Originally Posted by Ricochetbrew
I noticed that you used threaded ports. Was there a reason you chose these over ports for tri clamp fittings? Was it just a cost issue? Additionally my current brew kettle has a ball valve and a weldless thermometer. What is the necessity of a three port kettle? What do you use each port for? Thank you and forgive my ignorance.
No worries. Nope, wasn't for cost. If it was a cost move, I'd have sourced my own keg and then drilled it out myself for weldless bulkheads. I went with threaded fittings for flexibility. If I went to go for tri's later, they can be adapted. I don't see myself going that way, but I like to plan for the "just in case I want to..." moments. Here's one that might help:http://www.homebrewtalk.com/f51/building-my-keggle-set-up-welded-tri-clover-245375/
The left 1/2" full coupler is for the valve. On the outside of it, we thread in a "close" or 1-1/2" nipple, then a 3-piece ball valve, then connect to your tubing using your preferred method (I'm going with 1/2" NPT to 1/2" barb, then clamp with an oetiker). On the inside of the keg, I'll thread in a 1/2" NPT to 5/8" dip tube.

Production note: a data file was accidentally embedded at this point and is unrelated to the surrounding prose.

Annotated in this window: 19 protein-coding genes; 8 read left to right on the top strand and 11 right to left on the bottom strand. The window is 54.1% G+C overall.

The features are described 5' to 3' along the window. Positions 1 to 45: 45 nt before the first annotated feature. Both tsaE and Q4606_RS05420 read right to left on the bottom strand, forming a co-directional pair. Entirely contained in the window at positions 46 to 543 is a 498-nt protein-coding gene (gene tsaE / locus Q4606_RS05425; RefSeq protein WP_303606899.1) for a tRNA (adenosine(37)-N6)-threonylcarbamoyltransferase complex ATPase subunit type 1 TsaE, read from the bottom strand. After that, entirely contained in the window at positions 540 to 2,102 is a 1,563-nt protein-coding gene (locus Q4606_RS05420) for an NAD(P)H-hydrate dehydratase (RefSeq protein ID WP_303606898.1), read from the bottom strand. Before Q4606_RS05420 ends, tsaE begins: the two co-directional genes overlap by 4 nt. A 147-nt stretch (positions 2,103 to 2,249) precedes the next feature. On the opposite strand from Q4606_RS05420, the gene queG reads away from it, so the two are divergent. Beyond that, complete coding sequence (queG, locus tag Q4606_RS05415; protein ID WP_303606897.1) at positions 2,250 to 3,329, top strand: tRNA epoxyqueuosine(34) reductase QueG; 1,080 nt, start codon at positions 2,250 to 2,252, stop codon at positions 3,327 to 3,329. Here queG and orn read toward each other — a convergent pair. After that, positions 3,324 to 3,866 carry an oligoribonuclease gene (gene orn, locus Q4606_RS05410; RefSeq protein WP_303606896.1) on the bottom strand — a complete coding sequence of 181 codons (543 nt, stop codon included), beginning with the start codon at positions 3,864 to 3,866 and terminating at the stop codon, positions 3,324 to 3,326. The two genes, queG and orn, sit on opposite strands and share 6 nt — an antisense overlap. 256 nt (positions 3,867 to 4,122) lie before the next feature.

The top 1/2" half coupler is for the 3" thermometer. We don't want the probe too close to the bottom or we'll get skewed readings. If you'd prefer a 2" thermometer, you'll probably want to go with a 1/4" NPT instead.
The right 1/2" half coupler is for the sight glass. Most sight glasses connect with a 1/4" NPT fitting because they don't need much flow. However, having 1/2" NPT and using a reducer gives future flexibility. You can do a 2-port version where the thermometer and sight glass use the same port if you prefer, but then it has to be at the bottom and you introduce the skewing of the thermometer.
Bobby M sells all of these fittings over at Brew Hardware. That's where I bought mine. He has written a very thorough article on keggle fittings
and positioning the welds, plus a good deal of YouTube videos out there if you get bored.